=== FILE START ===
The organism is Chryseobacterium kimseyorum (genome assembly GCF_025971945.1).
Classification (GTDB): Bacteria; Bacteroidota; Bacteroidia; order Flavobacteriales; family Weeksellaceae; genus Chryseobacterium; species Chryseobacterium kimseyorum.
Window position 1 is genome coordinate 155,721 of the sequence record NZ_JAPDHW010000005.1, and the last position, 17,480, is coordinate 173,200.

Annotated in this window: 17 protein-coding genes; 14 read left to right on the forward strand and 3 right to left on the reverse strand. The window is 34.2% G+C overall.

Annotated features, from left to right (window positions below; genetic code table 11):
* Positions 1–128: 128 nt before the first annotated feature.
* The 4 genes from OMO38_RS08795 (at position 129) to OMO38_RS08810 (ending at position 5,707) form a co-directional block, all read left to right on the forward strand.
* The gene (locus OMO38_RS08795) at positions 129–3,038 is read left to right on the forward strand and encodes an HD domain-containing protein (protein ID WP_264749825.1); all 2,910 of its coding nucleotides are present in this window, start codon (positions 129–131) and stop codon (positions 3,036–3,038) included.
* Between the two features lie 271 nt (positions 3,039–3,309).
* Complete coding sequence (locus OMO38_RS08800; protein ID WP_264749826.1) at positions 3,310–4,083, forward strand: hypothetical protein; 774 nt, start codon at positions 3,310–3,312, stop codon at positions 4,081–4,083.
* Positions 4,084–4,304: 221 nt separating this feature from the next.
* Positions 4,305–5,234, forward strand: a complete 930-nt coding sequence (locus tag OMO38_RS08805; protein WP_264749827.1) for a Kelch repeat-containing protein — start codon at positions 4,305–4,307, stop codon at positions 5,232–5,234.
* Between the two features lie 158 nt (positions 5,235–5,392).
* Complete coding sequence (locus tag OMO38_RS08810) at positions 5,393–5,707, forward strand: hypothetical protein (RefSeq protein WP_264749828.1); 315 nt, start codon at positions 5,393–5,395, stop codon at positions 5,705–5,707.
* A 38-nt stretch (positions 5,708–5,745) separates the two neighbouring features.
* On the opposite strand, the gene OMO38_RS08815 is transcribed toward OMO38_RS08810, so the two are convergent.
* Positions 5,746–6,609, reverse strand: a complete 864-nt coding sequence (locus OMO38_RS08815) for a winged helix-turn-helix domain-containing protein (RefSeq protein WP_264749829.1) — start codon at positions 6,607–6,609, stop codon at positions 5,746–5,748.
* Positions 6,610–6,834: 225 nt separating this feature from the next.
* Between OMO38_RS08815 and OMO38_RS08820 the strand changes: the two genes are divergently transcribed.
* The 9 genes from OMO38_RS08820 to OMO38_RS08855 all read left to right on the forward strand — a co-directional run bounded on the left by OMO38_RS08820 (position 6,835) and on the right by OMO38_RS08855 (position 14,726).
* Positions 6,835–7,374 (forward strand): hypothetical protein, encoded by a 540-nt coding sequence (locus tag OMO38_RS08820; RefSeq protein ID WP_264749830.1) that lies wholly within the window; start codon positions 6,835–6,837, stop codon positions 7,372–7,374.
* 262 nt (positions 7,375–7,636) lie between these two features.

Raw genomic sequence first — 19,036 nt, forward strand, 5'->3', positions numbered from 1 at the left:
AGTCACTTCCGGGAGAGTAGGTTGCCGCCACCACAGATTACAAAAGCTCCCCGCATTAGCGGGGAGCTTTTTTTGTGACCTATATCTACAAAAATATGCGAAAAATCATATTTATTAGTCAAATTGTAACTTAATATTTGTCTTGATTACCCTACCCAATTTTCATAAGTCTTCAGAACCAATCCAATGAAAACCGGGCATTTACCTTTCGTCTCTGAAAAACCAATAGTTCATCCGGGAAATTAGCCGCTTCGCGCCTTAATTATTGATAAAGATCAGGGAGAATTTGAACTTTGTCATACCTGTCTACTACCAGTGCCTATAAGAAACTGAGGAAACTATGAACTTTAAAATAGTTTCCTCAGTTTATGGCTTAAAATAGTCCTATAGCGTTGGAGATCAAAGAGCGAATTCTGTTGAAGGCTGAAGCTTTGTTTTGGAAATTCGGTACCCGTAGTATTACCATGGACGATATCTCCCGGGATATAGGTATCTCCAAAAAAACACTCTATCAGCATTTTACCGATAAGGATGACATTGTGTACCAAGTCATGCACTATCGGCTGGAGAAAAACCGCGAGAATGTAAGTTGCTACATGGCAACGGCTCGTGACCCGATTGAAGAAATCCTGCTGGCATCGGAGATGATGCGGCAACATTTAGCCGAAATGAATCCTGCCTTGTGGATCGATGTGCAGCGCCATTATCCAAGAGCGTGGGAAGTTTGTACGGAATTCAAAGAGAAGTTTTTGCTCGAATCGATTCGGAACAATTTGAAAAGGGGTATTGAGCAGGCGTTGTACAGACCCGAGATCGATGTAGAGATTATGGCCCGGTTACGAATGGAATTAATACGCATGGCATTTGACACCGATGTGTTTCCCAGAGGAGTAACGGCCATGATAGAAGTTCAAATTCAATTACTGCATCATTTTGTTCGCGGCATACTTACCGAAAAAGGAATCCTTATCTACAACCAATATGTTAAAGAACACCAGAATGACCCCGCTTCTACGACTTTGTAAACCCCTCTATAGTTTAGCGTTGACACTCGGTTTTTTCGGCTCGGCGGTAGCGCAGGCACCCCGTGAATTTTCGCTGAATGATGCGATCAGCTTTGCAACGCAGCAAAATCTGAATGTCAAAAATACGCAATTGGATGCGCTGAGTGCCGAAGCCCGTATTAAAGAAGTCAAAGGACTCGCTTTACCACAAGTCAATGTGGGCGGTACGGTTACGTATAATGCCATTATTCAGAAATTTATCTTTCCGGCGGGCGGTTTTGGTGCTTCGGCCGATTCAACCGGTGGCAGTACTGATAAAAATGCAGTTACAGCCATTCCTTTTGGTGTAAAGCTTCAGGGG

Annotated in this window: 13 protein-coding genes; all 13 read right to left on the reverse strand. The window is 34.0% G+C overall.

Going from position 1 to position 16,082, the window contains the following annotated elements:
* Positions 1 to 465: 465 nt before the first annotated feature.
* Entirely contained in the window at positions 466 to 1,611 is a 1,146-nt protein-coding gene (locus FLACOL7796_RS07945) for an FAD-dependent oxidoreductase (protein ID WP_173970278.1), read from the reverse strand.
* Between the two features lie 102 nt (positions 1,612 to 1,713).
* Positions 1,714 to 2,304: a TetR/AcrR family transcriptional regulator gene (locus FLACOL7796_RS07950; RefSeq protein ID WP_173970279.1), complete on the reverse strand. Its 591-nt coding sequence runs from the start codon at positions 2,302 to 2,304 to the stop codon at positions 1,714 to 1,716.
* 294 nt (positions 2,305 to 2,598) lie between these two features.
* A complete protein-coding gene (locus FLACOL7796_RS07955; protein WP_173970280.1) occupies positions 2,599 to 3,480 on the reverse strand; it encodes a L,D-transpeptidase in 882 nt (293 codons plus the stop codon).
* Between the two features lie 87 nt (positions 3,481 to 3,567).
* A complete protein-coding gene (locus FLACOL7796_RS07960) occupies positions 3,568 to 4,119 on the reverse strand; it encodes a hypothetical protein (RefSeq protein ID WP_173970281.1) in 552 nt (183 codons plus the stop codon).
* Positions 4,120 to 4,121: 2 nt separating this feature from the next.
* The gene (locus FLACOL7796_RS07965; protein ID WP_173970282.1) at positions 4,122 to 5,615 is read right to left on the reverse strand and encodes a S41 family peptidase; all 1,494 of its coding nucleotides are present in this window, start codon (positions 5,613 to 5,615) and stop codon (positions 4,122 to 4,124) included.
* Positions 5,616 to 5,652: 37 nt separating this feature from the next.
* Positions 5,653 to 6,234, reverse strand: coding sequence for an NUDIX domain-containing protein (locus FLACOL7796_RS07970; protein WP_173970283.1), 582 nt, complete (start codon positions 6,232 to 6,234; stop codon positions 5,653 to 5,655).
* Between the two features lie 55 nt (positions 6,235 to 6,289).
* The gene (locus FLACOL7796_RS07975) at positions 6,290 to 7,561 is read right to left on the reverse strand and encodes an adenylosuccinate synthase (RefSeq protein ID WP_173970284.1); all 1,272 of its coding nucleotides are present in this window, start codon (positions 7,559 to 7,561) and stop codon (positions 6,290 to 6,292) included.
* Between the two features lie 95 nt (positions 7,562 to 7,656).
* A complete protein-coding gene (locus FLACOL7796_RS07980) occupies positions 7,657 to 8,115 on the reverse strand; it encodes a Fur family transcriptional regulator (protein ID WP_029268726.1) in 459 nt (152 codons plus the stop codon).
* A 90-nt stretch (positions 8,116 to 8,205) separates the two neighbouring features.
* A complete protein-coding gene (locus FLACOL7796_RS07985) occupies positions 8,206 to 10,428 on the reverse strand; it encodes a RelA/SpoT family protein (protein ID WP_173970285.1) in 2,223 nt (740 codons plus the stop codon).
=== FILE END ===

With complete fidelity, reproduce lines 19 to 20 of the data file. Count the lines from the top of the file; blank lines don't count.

* Between OMO38_RS08815 and OMO38_RS08820 the strand changes: the two genes are divergently transcribed.
* The 9 genes from OMO38_RS08820 to OMO38_RS08855 all read left to right on the forward strand — a co-directional run bounded on the left by OMO38_RS08820 (position 6,835) and on the right by OMO38_RS08855 (position 14,726).